Digitisation has revolutionised the way we consume goods and services, giving birth to a completely new form of customer.
Genesys Australia senior principal and solutions engineer, James Walford, calls them the ‘connected customer’.
“A customer more difficult to define, to find or categorise,” Walford says. “But with the adoption of the correct strategy and approach, this customer is quite simple to retain and makes a significant business impact. Welcome to the world of the connected customer.”
Walford affirms this presents a real opportunity, as connected customers believe meaningful engagement with a company offers long term personal benefits, opening opportunities for businesses who act upon this trend.
So what does this mean for companies trying to find this emerging and profitable segment of the market? Walford has some invaluable advice.
They are mobile, so you should be too
Smartphones have truly become an extension of connected customers – take a walk around any urban environment and see for yourself. With the rapid rise of smartphone use across the globe, Walford affirms that businesses need to get on board too.
“Already, mobile platforms have become an integral part of a business’ communications platform but more must be done,” Walford says. “Mobile should be seen as not simply a means of finding more information but also making purchases, inquiring about orders or warranties, and speaking to a customer service representative.“
Easy access to a vast amount of information and knowledge has essentially put an end to brand loyalty. If a company doesn’t give a discerning customer what they want, they can easily find it elsewhere.
“Speak with them where they want to be spoken to and are more likely to engage with you. Be mobile. Ensure all the features of your business are accessible via an app or mobile site and empower your customer service team to use these methods of communication.”
They want to do more themselves
Walford says connected customers are experienced technology users, and believe they are more than capable of resolving an issue themselves – they can also become frustrated easily when they face a lack of self-automation.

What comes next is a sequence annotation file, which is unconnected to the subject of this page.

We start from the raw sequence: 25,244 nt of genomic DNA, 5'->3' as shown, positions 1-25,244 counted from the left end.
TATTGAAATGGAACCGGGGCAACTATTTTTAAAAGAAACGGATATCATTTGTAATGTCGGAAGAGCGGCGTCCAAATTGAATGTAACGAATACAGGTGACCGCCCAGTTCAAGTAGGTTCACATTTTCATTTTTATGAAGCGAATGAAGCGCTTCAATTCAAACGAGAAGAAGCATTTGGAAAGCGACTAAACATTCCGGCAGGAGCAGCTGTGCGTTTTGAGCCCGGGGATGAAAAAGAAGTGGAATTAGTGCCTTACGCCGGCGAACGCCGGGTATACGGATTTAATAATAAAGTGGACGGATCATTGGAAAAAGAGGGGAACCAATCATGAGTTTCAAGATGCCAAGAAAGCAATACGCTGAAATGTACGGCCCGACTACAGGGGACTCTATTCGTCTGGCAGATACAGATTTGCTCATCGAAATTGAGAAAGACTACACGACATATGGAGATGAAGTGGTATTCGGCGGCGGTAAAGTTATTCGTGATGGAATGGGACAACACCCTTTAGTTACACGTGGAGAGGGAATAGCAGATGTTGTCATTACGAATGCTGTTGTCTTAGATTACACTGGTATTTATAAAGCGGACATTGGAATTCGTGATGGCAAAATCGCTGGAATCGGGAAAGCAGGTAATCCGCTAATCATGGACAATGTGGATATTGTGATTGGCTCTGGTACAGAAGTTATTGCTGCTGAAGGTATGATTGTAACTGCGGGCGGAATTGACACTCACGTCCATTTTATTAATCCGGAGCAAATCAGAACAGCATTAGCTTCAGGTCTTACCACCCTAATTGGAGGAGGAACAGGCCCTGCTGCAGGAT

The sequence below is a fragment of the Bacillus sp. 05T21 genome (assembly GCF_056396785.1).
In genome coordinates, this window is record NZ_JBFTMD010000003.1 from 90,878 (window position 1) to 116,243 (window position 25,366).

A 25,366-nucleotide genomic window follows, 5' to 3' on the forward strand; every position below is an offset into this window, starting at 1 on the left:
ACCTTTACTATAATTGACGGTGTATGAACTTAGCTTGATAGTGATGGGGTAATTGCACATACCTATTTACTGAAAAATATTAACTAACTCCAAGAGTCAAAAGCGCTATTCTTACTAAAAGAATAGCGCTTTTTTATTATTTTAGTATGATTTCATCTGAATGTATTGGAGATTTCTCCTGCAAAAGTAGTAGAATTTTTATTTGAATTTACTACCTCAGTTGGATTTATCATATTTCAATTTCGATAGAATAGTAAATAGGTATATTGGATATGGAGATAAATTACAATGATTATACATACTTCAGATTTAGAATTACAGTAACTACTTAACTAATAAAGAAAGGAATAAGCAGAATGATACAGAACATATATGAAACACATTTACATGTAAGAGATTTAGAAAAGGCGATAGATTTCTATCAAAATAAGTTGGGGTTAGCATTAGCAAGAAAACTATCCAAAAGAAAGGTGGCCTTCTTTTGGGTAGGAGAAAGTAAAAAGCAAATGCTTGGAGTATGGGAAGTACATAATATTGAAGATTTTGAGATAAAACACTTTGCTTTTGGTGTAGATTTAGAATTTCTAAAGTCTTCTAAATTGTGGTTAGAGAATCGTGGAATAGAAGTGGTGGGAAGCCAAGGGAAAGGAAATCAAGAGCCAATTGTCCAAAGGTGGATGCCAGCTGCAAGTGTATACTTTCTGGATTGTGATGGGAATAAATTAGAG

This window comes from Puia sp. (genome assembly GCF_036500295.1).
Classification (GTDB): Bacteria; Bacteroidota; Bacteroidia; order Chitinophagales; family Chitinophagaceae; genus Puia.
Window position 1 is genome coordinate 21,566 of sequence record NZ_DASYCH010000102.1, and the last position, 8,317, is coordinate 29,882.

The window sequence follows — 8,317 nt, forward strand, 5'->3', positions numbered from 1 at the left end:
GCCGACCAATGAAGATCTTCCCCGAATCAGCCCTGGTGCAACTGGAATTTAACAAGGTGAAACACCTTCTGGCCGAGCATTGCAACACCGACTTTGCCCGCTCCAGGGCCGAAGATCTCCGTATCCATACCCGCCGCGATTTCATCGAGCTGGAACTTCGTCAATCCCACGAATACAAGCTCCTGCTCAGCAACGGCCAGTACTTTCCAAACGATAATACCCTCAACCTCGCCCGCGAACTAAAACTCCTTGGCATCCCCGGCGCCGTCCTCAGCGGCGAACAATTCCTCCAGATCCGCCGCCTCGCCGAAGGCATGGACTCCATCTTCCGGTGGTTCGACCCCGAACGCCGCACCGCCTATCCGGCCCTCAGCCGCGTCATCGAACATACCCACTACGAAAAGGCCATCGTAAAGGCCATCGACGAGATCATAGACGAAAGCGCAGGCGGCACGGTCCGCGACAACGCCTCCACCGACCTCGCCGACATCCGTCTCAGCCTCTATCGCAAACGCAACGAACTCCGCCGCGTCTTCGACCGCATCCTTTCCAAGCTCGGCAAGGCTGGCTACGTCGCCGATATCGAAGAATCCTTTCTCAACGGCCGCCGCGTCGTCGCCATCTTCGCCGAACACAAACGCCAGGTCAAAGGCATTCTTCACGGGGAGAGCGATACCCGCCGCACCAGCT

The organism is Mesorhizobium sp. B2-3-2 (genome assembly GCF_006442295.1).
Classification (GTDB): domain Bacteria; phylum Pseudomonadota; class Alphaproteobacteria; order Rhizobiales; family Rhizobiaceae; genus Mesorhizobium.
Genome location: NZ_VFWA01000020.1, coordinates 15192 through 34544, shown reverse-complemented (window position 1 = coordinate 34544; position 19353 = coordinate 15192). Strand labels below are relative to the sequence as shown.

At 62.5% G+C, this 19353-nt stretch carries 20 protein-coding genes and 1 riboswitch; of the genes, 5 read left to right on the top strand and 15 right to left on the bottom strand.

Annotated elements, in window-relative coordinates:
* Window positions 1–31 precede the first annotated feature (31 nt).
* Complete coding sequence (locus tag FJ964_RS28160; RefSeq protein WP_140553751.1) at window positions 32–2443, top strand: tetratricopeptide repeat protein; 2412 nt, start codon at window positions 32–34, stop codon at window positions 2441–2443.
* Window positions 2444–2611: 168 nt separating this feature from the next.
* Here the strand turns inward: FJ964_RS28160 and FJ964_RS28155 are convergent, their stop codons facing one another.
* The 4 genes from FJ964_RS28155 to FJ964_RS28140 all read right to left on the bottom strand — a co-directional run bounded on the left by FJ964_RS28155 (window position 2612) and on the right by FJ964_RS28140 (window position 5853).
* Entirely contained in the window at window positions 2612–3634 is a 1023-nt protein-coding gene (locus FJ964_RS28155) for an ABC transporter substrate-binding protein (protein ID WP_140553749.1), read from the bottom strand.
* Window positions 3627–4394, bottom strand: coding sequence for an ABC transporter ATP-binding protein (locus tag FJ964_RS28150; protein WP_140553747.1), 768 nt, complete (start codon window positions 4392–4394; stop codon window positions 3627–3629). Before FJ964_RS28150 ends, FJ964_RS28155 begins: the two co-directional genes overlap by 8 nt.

“This means customer service organisations must deliver simple but comprehensive self-service capabilities for users to solve an issue without having to make direct contact with the company,” Walford says.
“This should be accompanied with instant support to video, social and community contact channels as a means of quickly solving the issues once the customer realises they need assistance.”
They know they create data and they want it to work for them
As aforementioned, the connected customer is tech savvy and has a sophisticated understanding of data. Walford says they’re aware that every swipe, Like and online interaction is being monitored, stored and, in their mind, analysed.
“Connected customers would be surprised by a report from IDC research that found as little as 1 per cent of collected consumer data is effectively analysed,” Walford says.
“Businesses have ample access to information but they are not using it. To stay relevant, companies must evolve and develop the ability to maintain and foster one-to-one customer relationships. The use of this data is key to ensuring this happens.”
Act now, not soon
According to Walford, the connected customer is the next profit centre for all customer-facing businesses.
“Now more than ever, knowing how and when to communicate with a customer and ensuring they have a good experience is the defining factor of business success. If your company doesn’t have the means of communicating effectively, it may be the beginning of the end,” Walford concludes.